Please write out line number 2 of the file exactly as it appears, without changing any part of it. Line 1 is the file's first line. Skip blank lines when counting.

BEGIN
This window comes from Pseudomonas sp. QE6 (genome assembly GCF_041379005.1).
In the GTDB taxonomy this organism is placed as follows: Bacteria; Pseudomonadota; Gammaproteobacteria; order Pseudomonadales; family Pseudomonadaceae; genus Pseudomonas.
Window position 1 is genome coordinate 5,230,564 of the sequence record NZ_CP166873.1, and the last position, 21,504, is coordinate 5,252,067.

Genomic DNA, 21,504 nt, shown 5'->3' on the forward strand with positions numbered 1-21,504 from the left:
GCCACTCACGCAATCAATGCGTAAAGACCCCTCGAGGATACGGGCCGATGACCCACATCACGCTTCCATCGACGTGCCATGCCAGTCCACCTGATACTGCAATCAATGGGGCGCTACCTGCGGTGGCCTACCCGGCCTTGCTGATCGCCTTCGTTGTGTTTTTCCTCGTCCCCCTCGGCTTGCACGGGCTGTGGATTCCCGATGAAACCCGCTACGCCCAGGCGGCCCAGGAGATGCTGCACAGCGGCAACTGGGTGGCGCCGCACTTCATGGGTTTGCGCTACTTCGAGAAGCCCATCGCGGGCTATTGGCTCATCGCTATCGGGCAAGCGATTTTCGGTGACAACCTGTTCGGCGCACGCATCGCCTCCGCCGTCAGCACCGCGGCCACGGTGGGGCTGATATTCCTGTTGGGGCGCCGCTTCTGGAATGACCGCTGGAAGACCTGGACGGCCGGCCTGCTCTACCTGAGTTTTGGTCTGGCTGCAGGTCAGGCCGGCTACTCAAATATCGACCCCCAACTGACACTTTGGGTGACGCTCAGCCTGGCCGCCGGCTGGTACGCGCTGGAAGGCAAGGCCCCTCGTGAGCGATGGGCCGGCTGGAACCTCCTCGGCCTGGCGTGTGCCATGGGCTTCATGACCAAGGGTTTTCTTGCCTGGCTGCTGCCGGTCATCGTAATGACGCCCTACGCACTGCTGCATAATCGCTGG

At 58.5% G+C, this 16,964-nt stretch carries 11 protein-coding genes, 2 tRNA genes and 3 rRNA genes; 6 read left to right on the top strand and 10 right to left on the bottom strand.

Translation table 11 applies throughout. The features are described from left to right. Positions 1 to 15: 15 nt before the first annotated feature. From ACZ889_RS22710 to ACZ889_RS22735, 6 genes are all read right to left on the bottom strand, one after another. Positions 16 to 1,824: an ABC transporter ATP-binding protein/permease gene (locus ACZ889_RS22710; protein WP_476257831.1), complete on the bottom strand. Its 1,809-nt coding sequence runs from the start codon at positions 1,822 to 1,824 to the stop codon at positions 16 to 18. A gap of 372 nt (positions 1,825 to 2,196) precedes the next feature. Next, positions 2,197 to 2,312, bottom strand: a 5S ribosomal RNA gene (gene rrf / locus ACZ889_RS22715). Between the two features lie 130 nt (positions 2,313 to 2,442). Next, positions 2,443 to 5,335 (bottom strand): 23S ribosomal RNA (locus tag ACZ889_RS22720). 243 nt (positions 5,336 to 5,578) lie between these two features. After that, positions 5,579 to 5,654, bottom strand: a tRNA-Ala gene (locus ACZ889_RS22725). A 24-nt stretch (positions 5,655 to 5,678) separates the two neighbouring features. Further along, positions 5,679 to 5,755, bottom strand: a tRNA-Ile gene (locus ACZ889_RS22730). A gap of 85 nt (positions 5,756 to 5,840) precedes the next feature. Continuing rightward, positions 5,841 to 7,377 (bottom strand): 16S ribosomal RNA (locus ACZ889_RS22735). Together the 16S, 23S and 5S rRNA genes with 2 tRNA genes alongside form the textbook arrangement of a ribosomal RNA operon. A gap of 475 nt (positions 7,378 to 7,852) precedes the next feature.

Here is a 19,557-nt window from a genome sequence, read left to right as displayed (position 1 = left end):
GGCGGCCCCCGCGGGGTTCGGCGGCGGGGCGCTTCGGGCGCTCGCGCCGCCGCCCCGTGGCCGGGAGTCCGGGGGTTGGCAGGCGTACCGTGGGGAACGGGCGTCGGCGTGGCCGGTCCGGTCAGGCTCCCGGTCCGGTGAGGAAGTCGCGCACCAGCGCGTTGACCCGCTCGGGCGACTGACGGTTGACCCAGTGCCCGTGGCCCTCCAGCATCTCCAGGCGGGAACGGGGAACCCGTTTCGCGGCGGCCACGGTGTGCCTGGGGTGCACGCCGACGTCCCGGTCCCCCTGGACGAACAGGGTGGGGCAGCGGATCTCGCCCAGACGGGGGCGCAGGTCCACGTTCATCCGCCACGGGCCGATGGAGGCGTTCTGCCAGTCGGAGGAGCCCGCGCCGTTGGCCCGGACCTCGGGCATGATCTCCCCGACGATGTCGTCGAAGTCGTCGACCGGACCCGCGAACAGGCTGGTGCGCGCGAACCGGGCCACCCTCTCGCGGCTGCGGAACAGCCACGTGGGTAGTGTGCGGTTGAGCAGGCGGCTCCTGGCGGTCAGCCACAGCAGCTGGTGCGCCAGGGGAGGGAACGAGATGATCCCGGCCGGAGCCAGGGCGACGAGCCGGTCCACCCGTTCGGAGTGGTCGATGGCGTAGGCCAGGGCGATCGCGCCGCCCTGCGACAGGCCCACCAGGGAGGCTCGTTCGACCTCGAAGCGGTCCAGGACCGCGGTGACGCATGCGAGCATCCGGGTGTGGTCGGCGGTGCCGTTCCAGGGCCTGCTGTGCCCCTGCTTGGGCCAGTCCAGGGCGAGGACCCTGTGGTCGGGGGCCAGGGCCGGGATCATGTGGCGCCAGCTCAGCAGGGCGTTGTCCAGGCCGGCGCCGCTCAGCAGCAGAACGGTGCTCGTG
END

In the GTDB taxonomy this organism is placed as follows: Bacteria; Pseudomonadota; Gammaproteobacteria; order Pseudomonadales; family Pseudomonadaceae; genus Pseudomonas.